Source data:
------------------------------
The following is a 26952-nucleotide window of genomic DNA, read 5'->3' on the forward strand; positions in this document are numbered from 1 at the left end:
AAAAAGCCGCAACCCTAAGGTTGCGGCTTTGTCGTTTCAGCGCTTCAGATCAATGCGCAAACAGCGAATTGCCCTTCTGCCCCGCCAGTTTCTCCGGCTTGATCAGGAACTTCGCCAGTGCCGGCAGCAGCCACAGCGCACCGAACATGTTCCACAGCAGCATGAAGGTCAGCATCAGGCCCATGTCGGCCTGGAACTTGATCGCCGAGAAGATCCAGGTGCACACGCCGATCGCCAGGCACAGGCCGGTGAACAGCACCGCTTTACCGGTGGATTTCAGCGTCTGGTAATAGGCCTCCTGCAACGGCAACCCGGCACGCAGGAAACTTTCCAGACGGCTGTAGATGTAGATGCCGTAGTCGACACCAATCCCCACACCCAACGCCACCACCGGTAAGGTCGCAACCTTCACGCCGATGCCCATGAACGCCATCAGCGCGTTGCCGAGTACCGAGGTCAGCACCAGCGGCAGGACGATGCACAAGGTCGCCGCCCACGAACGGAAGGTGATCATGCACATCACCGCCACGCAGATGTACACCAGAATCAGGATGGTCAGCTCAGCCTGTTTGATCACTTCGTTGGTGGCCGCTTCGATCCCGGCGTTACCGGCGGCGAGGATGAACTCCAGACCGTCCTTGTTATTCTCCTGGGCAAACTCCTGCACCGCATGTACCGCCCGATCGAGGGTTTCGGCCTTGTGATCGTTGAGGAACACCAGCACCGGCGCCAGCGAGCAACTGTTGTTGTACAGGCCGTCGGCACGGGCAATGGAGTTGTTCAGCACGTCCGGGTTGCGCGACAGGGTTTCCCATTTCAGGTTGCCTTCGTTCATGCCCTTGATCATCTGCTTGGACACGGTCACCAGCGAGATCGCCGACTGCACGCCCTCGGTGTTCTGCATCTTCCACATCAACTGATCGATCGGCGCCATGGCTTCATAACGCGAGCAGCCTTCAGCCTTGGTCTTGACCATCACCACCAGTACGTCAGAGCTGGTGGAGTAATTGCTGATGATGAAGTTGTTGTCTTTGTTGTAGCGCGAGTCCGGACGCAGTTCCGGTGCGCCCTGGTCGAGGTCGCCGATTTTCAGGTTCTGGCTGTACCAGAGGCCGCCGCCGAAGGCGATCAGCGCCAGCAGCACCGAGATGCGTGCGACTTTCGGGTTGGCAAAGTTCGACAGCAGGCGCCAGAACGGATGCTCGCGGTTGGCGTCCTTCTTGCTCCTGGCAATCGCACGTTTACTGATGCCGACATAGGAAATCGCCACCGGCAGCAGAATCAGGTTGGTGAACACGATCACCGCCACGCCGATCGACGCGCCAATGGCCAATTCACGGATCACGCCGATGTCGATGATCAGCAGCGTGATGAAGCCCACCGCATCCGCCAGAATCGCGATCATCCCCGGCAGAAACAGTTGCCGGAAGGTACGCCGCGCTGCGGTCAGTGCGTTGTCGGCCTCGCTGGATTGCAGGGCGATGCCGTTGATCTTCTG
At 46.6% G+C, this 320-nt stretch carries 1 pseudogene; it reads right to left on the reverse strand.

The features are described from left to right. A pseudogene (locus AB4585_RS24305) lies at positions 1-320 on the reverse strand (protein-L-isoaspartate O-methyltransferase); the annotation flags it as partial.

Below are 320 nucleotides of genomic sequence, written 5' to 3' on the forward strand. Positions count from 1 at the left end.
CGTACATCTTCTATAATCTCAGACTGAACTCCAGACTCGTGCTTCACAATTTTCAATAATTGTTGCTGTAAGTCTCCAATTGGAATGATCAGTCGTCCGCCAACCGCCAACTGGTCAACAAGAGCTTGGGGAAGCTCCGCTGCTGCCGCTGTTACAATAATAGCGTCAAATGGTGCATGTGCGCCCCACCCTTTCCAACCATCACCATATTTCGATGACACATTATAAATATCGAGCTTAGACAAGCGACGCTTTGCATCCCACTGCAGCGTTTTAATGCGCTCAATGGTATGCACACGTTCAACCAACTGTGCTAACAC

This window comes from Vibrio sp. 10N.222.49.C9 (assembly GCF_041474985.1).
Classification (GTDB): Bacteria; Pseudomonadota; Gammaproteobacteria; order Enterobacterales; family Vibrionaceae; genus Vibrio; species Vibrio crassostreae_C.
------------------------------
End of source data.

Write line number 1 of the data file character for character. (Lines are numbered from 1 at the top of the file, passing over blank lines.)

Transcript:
The following is a 26952-nucleotide window of genomic DNA, read 5'->3' on the forward strand; positions in this document are numbered from 1 at the left end: